Background: Surgical interventions at the shoulder may alter function of the shoulder complex. Clinically, the outcome can be assessed by universal goniometry. Marker-based motion capture may not resemble these results due to differing angle definitions.
Methods: The clinical inspection of bilateral arm abduction for assessing shoulder dysfunction is performed with a marker based 3D optical measurement method. An anatomical zero position of shoulder pose is proposed to determine absolute angles according to the Neutral-0-Method as used in orthopedic context. Static shoulder positions are documented simultaneously by 3D marker tracking and universal goniometry in 8 young and healthy volunteers. Repetitive bilateral arm abduction movements of at least 150° range of motion are monitored. Similarly a subject with gleno-humeral osteoarthritis is monitored for demonstrating the feasibility of the method and to illustrate possible shoulder dysfunction effects.
Results: With mean differences of less than 2°, the proposed anatomical zero position results in good agreement between shoulder elevation/depression angles determined by 3D marker tracking and by universal goniometry in static positions. Lesser agreement is found for shoulder pro-/retraction with systematic deviations of up to 6°. In the bilateral arm abduction movements the volunteers perform a common and specific pattern in clavicula-thoracic and gleno-humeral motion with maximum shoulder angles of 32° elevation, 5° depression and 45° protraction, respectively, whereas retraction is hardly reached. Further, they all show relevant out of (frontal) plane motion with anteversion angles of 30° in overhead position (maximum abduction). With increasing arm anteversion the shoulder is increasingly retroverted, with a maximum of 20° retroversion. The subject with gleno-humeral osteoarthritis shows overall less shoulder abduction range of motion but with increased out-of-plane movement during abduction.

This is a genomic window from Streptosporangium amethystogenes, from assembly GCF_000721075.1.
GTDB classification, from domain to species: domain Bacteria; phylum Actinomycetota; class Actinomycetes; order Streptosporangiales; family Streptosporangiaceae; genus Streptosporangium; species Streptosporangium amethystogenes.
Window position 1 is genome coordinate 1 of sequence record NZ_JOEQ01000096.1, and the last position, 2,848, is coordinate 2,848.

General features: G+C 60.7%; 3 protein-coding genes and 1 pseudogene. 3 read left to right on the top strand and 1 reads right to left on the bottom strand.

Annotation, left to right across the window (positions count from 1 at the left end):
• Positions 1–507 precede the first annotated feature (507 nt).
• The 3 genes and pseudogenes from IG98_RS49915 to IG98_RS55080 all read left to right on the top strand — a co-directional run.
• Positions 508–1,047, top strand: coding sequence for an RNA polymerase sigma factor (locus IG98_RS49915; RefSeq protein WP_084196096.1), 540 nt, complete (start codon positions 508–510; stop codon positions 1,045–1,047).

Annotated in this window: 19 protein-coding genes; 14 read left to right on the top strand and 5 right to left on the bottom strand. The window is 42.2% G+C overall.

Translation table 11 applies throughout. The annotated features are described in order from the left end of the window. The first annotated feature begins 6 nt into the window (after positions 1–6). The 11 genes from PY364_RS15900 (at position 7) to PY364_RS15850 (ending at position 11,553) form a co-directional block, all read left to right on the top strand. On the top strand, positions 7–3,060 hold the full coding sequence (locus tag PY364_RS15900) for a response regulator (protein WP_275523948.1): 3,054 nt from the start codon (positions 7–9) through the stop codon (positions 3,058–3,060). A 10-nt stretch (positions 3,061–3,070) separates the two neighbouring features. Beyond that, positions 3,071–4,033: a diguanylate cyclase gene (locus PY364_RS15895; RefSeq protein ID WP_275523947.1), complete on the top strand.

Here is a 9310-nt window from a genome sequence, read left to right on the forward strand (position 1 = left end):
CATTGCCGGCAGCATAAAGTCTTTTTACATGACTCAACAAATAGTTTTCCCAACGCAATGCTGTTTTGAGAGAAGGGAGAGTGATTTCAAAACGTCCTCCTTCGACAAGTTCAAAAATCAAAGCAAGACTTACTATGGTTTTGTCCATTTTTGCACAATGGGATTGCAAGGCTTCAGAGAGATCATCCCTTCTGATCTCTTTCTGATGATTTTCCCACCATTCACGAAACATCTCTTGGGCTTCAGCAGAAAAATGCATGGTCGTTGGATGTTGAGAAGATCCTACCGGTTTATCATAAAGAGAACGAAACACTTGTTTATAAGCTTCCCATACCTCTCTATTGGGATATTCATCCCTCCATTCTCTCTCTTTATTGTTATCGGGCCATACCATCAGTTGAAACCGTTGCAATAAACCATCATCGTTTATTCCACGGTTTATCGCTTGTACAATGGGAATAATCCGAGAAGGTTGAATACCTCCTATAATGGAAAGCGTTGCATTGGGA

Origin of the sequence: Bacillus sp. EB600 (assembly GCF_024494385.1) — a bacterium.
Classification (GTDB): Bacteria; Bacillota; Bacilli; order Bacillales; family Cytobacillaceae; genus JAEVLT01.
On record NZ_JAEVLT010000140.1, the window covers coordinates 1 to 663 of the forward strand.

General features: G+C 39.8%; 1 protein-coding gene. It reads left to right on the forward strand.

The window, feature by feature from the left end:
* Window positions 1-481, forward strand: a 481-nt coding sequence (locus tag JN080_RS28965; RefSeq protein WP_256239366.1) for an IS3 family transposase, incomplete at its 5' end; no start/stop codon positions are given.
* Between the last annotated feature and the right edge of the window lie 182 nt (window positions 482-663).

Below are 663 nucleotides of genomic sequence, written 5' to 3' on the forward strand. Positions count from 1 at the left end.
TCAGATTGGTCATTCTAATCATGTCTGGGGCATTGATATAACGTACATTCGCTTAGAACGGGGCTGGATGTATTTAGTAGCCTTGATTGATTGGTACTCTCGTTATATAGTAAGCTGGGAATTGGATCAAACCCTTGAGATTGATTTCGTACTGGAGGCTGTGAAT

Conclusions: The proposed anatomical zero definition for shoulder pose fills the missing link for determining absolute joint angles for shoulder elevation/depression and pro-/retraction. For elevation-/depression the accuracy suits clinical expectations very well with mean differences less than 2° and limits of agreement of 8.6° whereas for pro-/retraction the accuracy in individual cases may be inferior with limits of agreement of up to 24.6°. This has critically to be kept in mind when applying this concept to shoulder intervention studies.